[dns-operations] DNS-over-TLS in public resolvers

Phillip Hallam-Baker phill at hallambaker.com
Mon Mar 6 16:47:41 UTC 2017

On Mon, Mar 6, 2017 at 11:01 AM, Thomas Steen Rasmussen <thomas at gibfest.dk>

> On 03/06/2017 04:31 PM, Phillip Hallam-Baker wrote:
> On Mon, Mar 6, 2017 at 9:13 AM, Thomas Steen Rasmussen <thomas at gibfest.dk>
> wrote:
>> Hello,
>> If providers running large resolvers today are unwilling to use the extra
>> resources that dns-over-tls will require then maybe they should stop
>> running large resolvers.
> ​Or maybe:
> ​Just a suggestion you know..​
>> This is no different from the people who used to complain loudly that
>> HTTPS will never work large scale.
> ​Actually no it is not. I never argued that HTTPS would not scale. I did
> point out that certain aspects of PKIX would not scale, CRLs for example.
> But nobody I know of ever argued TLS does not scale.
> Maybe you personally didn't, but the biggest concern about https has
> always been the performance hit, right up until maybe 5 years ago. This is
> the whole reason sites like https://istlsfastyet.com/ existed. And as it
> turns out it was not an issue at all by the time we got around actually
> implementing it wide scale.

​The performance hit is not a scaling issue. ​It was always a performance
issue and we knew back in 1993 when the first Web security protocols were
developed that it would be solved by 2000 or so.

> Our hardware evolves faster than our workload. See also NSEC5 - it was
> considered downright impossible to to "live" signing/proof of non-existance
> to prevent zone walking, but lo and behold, what do you think we will all
> be doing in a few years?

​NSEC5 uses a set of cryptographic primitives that ​are entirely novel in
IETF work and use them in a completely original way. Regardless, the scheme
is only practical today because of the expiry of various patent claims on
the use of elliptic curves.

> DNS-over-TLS will not happen widescale from one day to the next. You will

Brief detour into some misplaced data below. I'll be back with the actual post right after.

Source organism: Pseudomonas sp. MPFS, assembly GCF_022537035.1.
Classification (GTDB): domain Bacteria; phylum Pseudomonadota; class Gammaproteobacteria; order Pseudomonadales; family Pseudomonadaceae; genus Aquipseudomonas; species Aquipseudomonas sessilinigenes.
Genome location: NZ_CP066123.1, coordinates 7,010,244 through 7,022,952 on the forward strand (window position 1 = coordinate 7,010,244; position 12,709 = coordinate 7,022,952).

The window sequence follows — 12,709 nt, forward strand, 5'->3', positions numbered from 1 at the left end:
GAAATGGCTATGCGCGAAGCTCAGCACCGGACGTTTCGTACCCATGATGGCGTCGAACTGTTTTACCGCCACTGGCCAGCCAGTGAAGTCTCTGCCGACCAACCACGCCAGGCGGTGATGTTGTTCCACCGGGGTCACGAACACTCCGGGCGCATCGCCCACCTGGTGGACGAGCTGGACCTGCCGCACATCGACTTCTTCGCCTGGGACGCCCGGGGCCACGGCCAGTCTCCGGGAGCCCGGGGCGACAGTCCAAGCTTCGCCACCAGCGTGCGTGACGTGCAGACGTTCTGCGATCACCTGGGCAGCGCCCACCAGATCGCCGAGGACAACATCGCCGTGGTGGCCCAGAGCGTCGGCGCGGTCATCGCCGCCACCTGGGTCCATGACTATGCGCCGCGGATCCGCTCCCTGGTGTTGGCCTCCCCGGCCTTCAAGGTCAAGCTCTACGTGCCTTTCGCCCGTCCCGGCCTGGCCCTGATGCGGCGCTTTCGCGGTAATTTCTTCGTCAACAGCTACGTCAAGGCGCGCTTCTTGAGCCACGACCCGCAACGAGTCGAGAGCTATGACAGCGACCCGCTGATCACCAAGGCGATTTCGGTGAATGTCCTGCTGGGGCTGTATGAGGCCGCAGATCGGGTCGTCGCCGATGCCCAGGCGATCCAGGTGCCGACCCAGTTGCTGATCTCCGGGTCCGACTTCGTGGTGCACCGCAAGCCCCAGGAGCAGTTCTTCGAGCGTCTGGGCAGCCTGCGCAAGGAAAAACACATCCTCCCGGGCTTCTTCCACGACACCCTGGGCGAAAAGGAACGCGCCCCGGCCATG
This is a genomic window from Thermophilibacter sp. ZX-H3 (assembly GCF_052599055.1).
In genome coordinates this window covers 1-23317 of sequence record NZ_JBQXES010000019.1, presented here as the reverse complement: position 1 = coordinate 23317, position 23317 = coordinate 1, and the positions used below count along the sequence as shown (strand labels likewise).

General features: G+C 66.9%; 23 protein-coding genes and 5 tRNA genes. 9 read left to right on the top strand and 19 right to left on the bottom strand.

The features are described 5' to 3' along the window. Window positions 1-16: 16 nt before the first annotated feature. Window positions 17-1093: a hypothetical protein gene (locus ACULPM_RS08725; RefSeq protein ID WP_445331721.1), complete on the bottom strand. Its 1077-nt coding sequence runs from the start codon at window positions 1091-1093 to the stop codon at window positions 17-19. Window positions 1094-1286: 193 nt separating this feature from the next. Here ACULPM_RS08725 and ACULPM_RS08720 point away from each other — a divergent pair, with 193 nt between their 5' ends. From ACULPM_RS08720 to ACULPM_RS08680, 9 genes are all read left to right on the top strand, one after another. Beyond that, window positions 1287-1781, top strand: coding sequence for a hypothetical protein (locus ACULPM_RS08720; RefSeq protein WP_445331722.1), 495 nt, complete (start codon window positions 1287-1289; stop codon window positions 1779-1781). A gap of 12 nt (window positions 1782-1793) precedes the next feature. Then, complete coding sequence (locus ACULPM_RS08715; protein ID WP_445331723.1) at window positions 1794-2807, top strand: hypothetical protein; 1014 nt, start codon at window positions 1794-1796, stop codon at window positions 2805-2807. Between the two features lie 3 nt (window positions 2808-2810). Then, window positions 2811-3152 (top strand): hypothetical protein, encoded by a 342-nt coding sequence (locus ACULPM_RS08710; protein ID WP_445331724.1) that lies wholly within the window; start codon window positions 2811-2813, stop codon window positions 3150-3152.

> have plenty of time to adapt your setup to the new worloads.

No ​DNS over TLS won't happen at all.​

​I can't buy a TCP load balancer that works at the same speed as a UDP
balancer without spending vastly more money because the UDP balancer is
stateless and the TCP is not.

HTTP load balancing is possible because each host has a separate IP and
that is what makes load balancing stateless.​

You can't use the same capability for DNS resolution because it is the DNS
resolution layer that enables it.

> Of course it will, we might have to throw some more hardware at it though,
>> but more likely said hardware will have been naturally replaced with newer
>> hardware before we reach high adoption of dns-over-tls. Adoption will not
>> happen overnight.
> ​No, it is not just a question of different hardware. It is a completely
> different model because a DNS over UDP resolver is entirely stateless and a
> DNS over TCP resolver is not.​
> Just because it has been stateless historically does not mean it has to be
> stateless for all eternity. Stuff changes, deal with it.

​Just because some group of individuals decide to write a spec that doesn't
meet blocking deployment requirements does not mean people have to
implement. Deal with it.​

> ​The group was told repeatedly that this was a show stopper and they
> ignored us. And now their work is being ignored. DPRIV was not a waste of
> time, it was much worse than that.​
> Well that tends to happen when you yell your point at people. I am tempted
> to ignore you myself, so there's that. :)

​​Complaining about the way a point is raised is a classic form of agenda
denial. There was no way in which that point could have been raised that
would have produced a different outcome. The group wanted something that
got to RFC as fast as possible and they did not want to listen to any
deployment issues from anyone.

Now you might think that given that I work for a company that has one of
the public resolvers you would like to see change and you are the person
asking me for the favor, that maybe you might want to take your own advice.

​Like Tweetler, you are very good at seeing how other people are being
nasty and mean to you but utterly incapable of seeing what you are doing to
them. Being gaslighted by Paul does not ma​ke me at all inclined to accept
his position.
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